Commit 197888d7 authored by Charlie Jacobsen's avatar Charlie Jacobsen Committed by Vikram Narayanan

Installs PMFS filesystem.

This was done by applying pmfs.patch from our version
of the PMFS git repository (currently here -
https://gitlab.flux.utah.edu/xcap/pmfs), and squashing
all of the commits from the patch into this one.

pmfs.patch was generated by essentially doing a diff
on the v3.10-compatible PMFS (the head of the master
branch in our repo) and linux v3.10 (tagged in our
repo as linux-v3.10). There were a
few minor patch conflicts I had to manually fix
in the patch. Those changes are reflected in the
pmfs.patch that is in our repo.
parent 6e78ea76
PMFS Introduction
=================
PMFS is a file system for persistent memory. The file system is optimized to be
lightweight and efficient in providing access to persistent memory that is
directly accessible via CPU load/store instructions. It manages the persistent
memory directly and avoids the block driver layer and page cache layer and thus
provides synchronous reads and writes to persistent area. It supports all the
existing POSIX style file system APIs so that the applications need not be
modified to use this file system. In addition, PMFS provides support for huge
pages to minimize TLB entry usage and speed up virtual address lookup. PMFS's
mmap interface can map a file's data directly into the process's address space
without any intermediate buffering. This file system has been validated using
DRAM to emulate persistent memory. Hence, PMFS also provides an option to load
the file system from a disk-based file into memory during mount and save the
file system from memory into the disk-based file during unmount. PMFS also
guarantees consistent and durable updates to the file system meta-data against
arbitrary system and power failures. PMFS uses journaling (undo log) to provide
consistent updates to meta-data.
Configuring PMFS
================
PMFS uses a physically contiguous area of DRAM (which is not used by the
kernel) as the file system space. To make sure that the kernel doesn't use a
certain contiguous physical memory area you can boot the kernel with 'memmap'
kernel command line option. For more information on this, please see
Documentation/kernel-parameters.txt.
For example, adding 'memmap=2G$4G' to the kernel boot parameters will reserve
2G of memory, starting at 4G. (You may have to escape the $ so it isn't
interpreted by GRUB 2, if you use that as your boot loader.)
After the OS has booted, you can initialize PMFS during mount command by
passing 'init=' mount option.
For example,
#mount -t pmfs -o physaddr=0x100000000,init=2G none /mnt/pmfs
The above command will create a PMFS file system in the 2GB region starting at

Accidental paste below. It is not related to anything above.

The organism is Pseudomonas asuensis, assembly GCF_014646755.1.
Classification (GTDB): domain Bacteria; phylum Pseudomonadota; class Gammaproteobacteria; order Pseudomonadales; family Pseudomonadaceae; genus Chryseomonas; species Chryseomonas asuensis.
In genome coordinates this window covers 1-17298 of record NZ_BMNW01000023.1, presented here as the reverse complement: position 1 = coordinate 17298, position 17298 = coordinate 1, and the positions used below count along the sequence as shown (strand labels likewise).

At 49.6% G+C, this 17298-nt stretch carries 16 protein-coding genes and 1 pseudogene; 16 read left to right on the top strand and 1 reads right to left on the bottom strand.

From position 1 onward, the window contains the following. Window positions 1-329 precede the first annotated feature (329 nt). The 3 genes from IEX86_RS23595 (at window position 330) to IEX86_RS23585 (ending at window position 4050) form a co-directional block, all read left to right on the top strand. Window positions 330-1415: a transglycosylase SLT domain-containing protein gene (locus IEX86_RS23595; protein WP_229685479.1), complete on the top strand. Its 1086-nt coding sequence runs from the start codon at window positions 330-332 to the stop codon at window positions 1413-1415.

0x100000000 (4GB) and mount it at /mnt/pmfs. There are many other mount time
options supported by pmfs. Some of the main options include:
wprotect: This option protects pmfs from stray writes (e.g., because of kernel
bugs). It makes sure that the file system is mapped read-only into the kernel
and makes it writable only for a brief period when writing to it. (EXPERIMENTAL
- Use with Caution).
jsize: This option specifies the journal size. Default is 4MB.
hugemmap: This option enables support for using huge pages in memory-mapped
files.
backing: This option specifies a disk based file which should be used as a
persistent backing store for pmfs during mount and unmount.
#mount -t pmfs -o physaddr=0x100000000,init=2G,backing="/data/pmfs.img" none /mnt/pmfs
The above example initializes a 2GB PMFS and during unmount it saves the file
system into a file /data/pmfs.img
#mount -t pmfs -o physaddr=0x100000000,backing="/data/pmfs.img" none /mnt/pmfs
The above example loads the PMFS from /data/pmfs.img during mount and saves
the file system to /data/pmfs.img during unmount.
backing_opt: This option specifies how the backing file should be used. It can
have 2 values;
1: This value means that PMFS will not be loaded from the backing file during
mount. It is either created using 'init=' option, or the pre-existing file
system in the memory is used.
2: This value means that the PMFS will not be stored to the backing file during
unmount.
If backing_opt is not specified, PMFS will load the file system from backing
file (if init= option is not specified) during mount and store the file system
to the backing file during unmount.
#mount -t pmfs -o physaddr=0x100000000,backing="/data/pmfs.img",backing_opt=2 none /mnt/pmfs
The above example loads the PMFS from /data/pmfs.img during mount but does not
save the file system to /data/pmfs.img during unmount.
#mount -t pmfs -o physaddr=0x100000000,backing="/data/pmfs.img",backing_opt=1 none /mnt/pmfs
The above example assumes that there is a PMFS already present at the specified
physical address (create during an earlier mount). It uses that same PMFS
instead of loading it from /data/pmfs.img. It, however, saves the file system
to /data/pmfs.img during unmount.
For full list of options, please refer to the source code.
Using Huge Pages with PMFS
==========================
PMFS supports the use of huge-pages through the fallocate(), and ftruncate()
system calls. These functions set the file size and also provide PMFS with a